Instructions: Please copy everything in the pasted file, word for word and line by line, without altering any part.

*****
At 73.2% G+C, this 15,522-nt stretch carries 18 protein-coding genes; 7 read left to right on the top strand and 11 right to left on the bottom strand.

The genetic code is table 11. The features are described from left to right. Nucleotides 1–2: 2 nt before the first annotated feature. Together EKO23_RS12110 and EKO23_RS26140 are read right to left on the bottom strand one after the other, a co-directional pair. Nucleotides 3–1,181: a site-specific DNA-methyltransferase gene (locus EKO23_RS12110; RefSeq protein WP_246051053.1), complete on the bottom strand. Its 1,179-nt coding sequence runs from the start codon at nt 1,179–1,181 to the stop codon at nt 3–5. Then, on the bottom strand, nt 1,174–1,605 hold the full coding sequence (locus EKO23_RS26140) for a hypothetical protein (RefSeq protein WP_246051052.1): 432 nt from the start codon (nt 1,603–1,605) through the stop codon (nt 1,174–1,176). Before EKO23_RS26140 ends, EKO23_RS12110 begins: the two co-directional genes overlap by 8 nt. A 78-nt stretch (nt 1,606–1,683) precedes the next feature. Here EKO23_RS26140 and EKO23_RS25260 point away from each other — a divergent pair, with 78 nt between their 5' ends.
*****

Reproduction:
At 73.2% G+C, this 15,522-nt stretch carries 18 protein-coding genes; 7 read left to right on the top strand and 11 right to left on the bottom strand.

The genetic code is table 11. The features are described from left to right. Nucleotides 1–2: 2 nt before the first annotated feature. Together EKO23_RS12110 and EKO23_RS26140 are read right to left on the bottom strand one after the other, a co-directional pair. Nucleotides 3–1,181: a site-specific DNA-methyltransferase gene (locus EKO23_RS12110; RefSeq protein WP_246051053.1), complete on the bottom strand. Its 1,179-nt coding sequence runs from the start codon at nt 1,179–1,181 to the stop codon at nt 3–5. Then, on the bottom strand, nt 1,174–1,605 hold the full coding sequence (locus EKO23_RS26140) for a hypothetical protein (RefSeq protein WP_246051052.1): 432 nt from the start codon (nt 1,603–1,605) through the stop codon (nt 1,174–1,176). Before EKO23_RS26140 ends, EKO23_RS12110 begins: the two co-directional genes overlap by 8 nt. A 78-nt stretch (nt 1,606–1,683) precedes the next feature. Here EKO23_RS26140 and EKO23_RS25260 point away from each other — a divergent pair, with 78 nt between their 5' ends.